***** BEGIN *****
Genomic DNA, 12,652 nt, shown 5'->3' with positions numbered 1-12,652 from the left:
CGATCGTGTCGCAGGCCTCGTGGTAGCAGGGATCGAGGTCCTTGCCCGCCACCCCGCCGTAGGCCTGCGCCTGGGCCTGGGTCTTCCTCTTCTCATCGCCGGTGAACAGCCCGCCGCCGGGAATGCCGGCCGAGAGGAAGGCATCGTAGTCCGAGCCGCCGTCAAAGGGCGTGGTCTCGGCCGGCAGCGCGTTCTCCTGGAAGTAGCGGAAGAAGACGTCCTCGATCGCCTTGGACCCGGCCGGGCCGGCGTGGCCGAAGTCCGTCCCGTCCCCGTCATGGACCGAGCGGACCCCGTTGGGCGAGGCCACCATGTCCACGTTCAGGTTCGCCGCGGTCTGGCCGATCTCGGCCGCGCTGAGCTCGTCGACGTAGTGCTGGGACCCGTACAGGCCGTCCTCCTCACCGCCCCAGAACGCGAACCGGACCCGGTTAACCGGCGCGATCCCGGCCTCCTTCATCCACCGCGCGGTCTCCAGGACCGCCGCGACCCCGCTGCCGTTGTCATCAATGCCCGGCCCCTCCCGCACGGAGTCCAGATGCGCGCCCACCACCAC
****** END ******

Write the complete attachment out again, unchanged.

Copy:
Genomic DNA, 12,652 nt, shown 5'->3' with positions numbered 1-12,652 from the left:
CGATCGTGTCGCAGGCCTCGTGGTAGCAGGGATCGAGGTCCTTGCCCGCCACCCCGCCGTAGGCCTGCGCCTGGGCCTGGGTCTTCCTCTTCTCATCGCCGGTGAACAGCCCGCCGCCGGGAATGCCGGCCGAGAGGAAGGCATCGTAGTCCGAGCCGCCGTCAAAGGGCGTGGTCTCGGCCGGCAGCGCGTTCTCCTGGAAGTAGCGGAAGAAGACGTCCTCGATCGCCTTGGACCCGGCCGGGCCGGCGTGGCCGAAGTCCGTCCCGTCCCCGTCATGGACCGAGCGGACCCCGTTGGGCGAGGCCACCATGTCCACGTTCAGGTTCGCCGCGGTCTGGCCGATCTCGGCCGCGCTGAGCTCGTCGACGTAGTGCTGGGACCCGTACAGGCCGTCCTCCTCACCGCCCCAGAACGCGAACCGGACCCGGTTAACCGGCGCGATCCCGGCCTCCTTCATCCACCGCGCGGTCTCCAGGACCGCCGCGACCCCGCTGCCGTTGTCATCAATGCCCGGCCCCTCCCGCACGGAGTCCAGATGCGCGCCCACCACCAC